The Rolling Wind Tunnel!
May 7, 2018
New ADSB Xavion Weather modes!
September 27, 2018
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Hurricane Florence!

OK so one of my fondest memories so far in N844X was zooming up to high altitude to see the solar eclipse with some friends: It was just like being in a science fiction movie, in that tiny hi-tech cockpit, hi in the sky, as the sun disappeared behind the moon, casting those solar corona in every direction.

Now, time for the NEXT cool adventure in 44X:

The FAA just came out with new ADS0B weather, including icing forecast, turbulence forecast, and lightning.

I want to see all that weather in Xavion!

But here is the problem: On a regular day with clear weather, how do I know if I am GETTING all that weather properly, and DISPLAYING it properly, if everything is just CLEAR?

I need a STORM.

A really good STORM whose shape and size are well-known, so I can compare what I read and display in Xavion with some other weather source to make sure that they are perfectly in sync.

I need a nice test-case.

And with 844X, I have the perfect steed to ride to any storm, and with my Garmin G900 with Sirius-XM weather, I have my perfect comparison avionics to check my results.

I just need a good storm.

Well, just as I was finishing up the code to read the new ADS-B weather, Hurricane Florence was hitting Myrtle Beach.

I live in Columbia, SC, a comfortable 100 miles from the storm: Far away enough to be safe, close enough to ZOOM IN FOR A CLOSER LOOK! 😉

So, with a handful of ADS-B receivers in my flight bag, and the latest Xavion on a few iPads, it was out to the airport to hop into 844X under the dark, menacing clouds. The line-men elected  not to SAY anything, but you could see them wondering who the heck would be flying an airplane in the face of an impending hurricane. The wind was only gusting to 20 knots at the surface though, which is within my tolerance (barely) so I grabbed some extra fuel to smooth out the ride (844X rides MUCH smoother when full of gas: The difference i mass and inertia from all that heavy jet fuel being spread out to the wing-tips is HUGE), and pushed the start button! The engine spun up and ignited, and it was off I went!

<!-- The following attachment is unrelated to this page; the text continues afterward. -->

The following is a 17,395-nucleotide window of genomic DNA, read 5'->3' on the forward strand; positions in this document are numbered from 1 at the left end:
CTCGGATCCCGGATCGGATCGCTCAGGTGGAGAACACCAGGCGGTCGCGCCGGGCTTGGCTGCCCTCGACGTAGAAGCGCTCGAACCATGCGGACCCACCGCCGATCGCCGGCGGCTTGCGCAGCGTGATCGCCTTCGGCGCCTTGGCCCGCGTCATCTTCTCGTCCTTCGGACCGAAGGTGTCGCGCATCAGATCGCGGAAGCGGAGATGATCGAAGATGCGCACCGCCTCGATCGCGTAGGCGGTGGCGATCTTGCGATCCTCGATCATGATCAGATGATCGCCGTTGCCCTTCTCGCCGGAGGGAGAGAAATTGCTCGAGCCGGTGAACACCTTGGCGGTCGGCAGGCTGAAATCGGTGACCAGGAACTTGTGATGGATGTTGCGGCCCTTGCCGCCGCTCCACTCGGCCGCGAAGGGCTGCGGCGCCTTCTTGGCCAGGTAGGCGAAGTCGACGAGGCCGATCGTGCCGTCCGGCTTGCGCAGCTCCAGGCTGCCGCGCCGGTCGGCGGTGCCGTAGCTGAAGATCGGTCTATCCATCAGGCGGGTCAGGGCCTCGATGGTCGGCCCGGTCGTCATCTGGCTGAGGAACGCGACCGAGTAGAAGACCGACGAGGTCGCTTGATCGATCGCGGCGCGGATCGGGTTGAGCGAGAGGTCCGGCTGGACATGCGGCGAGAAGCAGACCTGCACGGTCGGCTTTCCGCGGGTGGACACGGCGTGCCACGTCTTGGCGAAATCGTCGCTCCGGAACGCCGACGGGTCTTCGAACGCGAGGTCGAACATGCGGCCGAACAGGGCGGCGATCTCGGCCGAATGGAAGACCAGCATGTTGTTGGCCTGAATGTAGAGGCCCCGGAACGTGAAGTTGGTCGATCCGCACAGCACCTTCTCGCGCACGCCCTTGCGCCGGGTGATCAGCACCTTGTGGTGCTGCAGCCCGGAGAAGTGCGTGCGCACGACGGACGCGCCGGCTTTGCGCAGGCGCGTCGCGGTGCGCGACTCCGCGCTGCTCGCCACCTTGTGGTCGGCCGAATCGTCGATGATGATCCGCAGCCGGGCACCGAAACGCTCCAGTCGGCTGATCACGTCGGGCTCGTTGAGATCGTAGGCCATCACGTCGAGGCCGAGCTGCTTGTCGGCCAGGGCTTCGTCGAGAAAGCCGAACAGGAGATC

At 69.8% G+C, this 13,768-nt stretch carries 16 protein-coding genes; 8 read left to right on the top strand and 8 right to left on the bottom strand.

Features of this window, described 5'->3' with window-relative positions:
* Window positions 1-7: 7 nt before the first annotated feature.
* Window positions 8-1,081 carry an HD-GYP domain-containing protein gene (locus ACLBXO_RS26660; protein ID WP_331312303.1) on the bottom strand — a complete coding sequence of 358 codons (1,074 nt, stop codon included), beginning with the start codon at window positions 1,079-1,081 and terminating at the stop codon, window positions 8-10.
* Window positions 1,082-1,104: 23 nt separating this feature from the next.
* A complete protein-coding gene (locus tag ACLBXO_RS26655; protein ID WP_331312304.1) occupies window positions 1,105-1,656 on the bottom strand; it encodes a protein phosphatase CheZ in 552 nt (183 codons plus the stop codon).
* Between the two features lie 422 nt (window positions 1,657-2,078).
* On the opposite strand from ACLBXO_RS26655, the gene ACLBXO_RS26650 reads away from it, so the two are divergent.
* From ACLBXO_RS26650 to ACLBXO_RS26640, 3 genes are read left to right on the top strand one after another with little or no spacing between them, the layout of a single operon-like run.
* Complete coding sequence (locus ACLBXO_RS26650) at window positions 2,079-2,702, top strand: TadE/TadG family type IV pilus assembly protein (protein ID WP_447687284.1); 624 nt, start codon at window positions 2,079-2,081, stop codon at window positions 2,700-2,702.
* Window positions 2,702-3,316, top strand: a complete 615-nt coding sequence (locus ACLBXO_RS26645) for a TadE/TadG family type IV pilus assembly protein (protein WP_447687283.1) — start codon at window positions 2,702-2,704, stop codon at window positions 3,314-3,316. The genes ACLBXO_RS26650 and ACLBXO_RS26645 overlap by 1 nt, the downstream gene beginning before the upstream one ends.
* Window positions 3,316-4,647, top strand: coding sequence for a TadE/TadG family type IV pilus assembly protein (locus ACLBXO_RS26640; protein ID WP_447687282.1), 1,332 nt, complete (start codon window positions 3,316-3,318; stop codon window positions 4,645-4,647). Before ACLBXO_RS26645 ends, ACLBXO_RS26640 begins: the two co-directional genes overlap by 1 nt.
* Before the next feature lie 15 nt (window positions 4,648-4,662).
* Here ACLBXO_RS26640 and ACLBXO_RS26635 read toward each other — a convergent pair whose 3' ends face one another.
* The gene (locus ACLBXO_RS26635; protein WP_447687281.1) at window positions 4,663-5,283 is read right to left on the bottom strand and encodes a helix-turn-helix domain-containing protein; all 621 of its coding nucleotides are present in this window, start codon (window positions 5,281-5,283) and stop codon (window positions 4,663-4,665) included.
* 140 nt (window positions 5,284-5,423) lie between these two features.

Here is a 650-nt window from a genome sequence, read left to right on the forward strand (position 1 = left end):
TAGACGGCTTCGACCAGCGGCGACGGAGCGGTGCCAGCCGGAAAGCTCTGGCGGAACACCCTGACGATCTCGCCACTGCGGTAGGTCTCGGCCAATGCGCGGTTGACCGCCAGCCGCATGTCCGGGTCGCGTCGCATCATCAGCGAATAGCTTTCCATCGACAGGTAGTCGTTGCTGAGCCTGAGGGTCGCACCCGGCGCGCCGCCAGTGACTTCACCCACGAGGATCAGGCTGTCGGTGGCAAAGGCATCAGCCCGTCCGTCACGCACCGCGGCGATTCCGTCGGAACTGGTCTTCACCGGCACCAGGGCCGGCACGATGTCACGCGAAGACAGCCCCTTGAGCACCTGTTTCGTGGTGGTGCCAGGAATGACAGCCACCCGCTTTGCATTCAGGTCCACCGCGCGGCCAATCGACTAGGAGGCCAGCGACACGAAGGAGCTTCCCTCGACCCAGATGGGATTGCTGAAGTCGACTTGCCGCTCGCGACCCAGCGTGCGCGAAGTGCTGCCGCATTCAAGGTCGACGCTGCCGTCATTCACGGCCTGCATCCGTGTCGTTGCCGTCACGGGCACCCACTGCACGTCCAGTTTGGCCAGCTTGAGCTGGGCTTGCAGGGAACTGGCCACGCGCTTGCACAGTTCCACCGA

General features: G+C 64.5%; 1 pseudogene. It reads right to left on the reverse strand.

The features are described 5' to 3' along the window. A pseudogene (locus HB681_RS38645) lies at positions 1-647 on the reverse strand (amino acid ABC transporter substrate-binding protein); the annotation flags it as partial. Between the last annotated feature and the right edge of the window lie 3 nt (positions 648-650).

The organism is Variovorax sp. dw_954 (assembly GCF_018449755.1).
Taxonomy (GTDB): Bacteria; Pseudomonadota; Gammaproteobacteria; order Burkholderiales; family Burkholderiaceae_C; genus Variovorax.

Coming out of Columbia I flew due East towards Myrtle Beach, IFR at 25,000 feet to be high enough to get a good look at everything going on, but low enough to leave myself some margin below my ceiling in case I needed to either climb or quickly get low for some un-foreseen reason.

Approaching the storm, the bands whirled above me at about 30,000 feet, and a cloud-scape of epic proportions spread out below me as well. In winds of at least 50 knots for the entirety of the flight above the traffic patter, 844X soon began to buck in turbulence, the autopilot awkwardly trying to hold altitude and bucking the plane fore and aft in the attempt, the autopilot audibly clunking just behind me under the carbon-fiber floor. I dis-connected the autopilot because it was doing more harm than good trying to hold altitude in the moderate swirling of the air, and now had to keep ATC up to date on my flight-test plans, hold altitude tightly since assigned an altitude, and collect data in Xavion, comparing the Xavion ADS-B-driven weather display to the Sirius-SM Garmin display to make sure that everyone was in agreement. It was quite a bit busy trying to do all that at once, but gosh it was fun!!!

After orbiting inside the outer bands of the hurricane for long enough to collect (and record for replay later!) for a little while, it was a 180-degree turn and back to Columbia! Descending to Owens, the wind was STILL FIFTY KNOTS AT THE TRAFFIC PATTERN ALTITUDE! Flying downwind you could easily see the airport quickly slipping away behind you even though my airspeed was low, and on base it felt like being on a piece of bark adrift in a fast stream: Quickly being blow away from the runway even though it was DIRECTLY off the left wing. Turning final still in a fifty-knot wind, I had only modest fear because the wind had only been gusting to 20 knots an hour before, and Xavion dutifully informed me of a 20-knot wind from the METAR, right down the runway. Sure enough, on final, the wind dissipated until going down to the surface at about 15 knots gust 20 for a slightly-scary touch-down in the gusts.

In I taxied and shut down, most certainly the last plane to fly before the Hurricane moved in and brushed Columbia.

This was a pretty darn fun flight that I hope I always remember!

Xavion on my iPad on the left, Sirius XM on my Garmin on the right!